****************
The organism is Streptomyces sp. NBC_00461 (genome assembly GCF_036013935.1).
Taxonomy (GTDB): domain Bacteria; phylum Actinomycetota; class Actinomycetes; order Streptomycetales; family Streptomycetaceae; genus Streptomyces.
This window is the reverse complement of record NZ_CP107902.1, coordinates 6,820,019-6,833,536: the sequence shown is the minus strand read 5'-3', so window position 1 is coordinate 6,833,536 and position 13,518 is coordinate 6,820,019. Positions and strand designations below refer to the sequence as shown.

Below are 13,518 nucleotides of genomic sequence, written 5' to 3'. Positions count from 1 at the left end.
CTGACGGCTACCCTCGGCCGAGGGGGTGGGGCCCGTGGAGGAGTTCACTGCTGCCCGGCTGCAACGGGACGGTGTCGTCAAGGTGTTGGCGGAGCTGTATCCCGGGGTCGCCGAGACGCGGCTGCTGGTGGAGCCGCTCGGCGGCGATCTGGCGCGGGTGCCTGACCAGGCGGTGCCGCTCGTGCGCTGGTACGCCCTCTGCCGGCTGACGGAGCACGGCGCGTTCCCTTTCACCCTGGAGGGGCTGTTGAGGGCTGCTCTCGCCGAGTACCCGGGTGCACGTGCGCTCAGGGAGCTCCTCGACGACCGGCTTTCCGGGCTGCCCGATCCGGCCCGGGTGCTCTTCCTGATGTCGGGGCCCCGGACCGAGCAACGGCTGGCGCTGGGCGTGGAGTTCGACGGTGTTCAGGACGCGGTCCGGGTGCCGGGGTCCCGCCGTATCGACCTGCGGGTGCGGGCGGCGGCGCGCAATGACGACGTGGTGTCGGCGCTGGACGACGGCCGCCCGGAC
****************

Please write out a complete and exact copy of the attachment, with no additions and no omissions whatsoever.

The organism is Streptomyces sp. NBC_00461 (genome assembly GCF_036013935.1).
Taxonomy (GTDB): domain Bacteria; phylum Actinomycetota; class Actinomycetes; order Streptomycetales; family Streptomycetaceae; genus Streptomyces.
This window is the reverse complement of record NZ_CP107902.1, coordinates 6,820,019-6,833,536: the sequence shown is the minus strand read 5'-3', so window position 1 is coordinate 6,833,536 and position 13,518 is coordinate 6,820,019. Positions and strand designations below refer to the sequence as shown.

Below are 13,518 nucleotides of genomic sequence, written 5' to 3'. Positions count from 1 at the left end.
CTGACGGCTACCCTCGGCCGAGGGGGTGGGGCCCGTGGAGGAGTTCACTGCTGCCCGGCTGCAACGGGACGGTGTCGTCAAGGTGTTGGCGGAGCTGTATCCCGGGGTCGCCGAGACGCGGCTGCTGGTGGAGCCGCTCGGCGGCGATCTGGCGCGGGTGCCTGACCAGGCGGTGCCGCTCGTGCGCTGGTACGCCCTCTGCCGGCTGACGGAGCACGGCGCGTTCCCTTTCACCCTGGAGGGGCTGTTGAGGGCTGCTCTCGCCGAGTACCCGGGTGCACGTGCGCTCAGGGAGCTCCTCGACGACCGGCTTTCCGGGCTGCCCGATCCGGCCCGGGTGCTCTTCCTGATGTCGGGGCCCCGGACCGAGCAACGGCTGGCGCTGGGCGTGGAGTTCGACGGTGTTCAGGACGCGGTCCGGGTGCCGGGGTCCCGCCGTATCGACCTGCGGGTGCGGGCGGCGGCGCGCAATGACGACGTGGTGTCGGCGCTGGACGACGGCCGCCCGGAC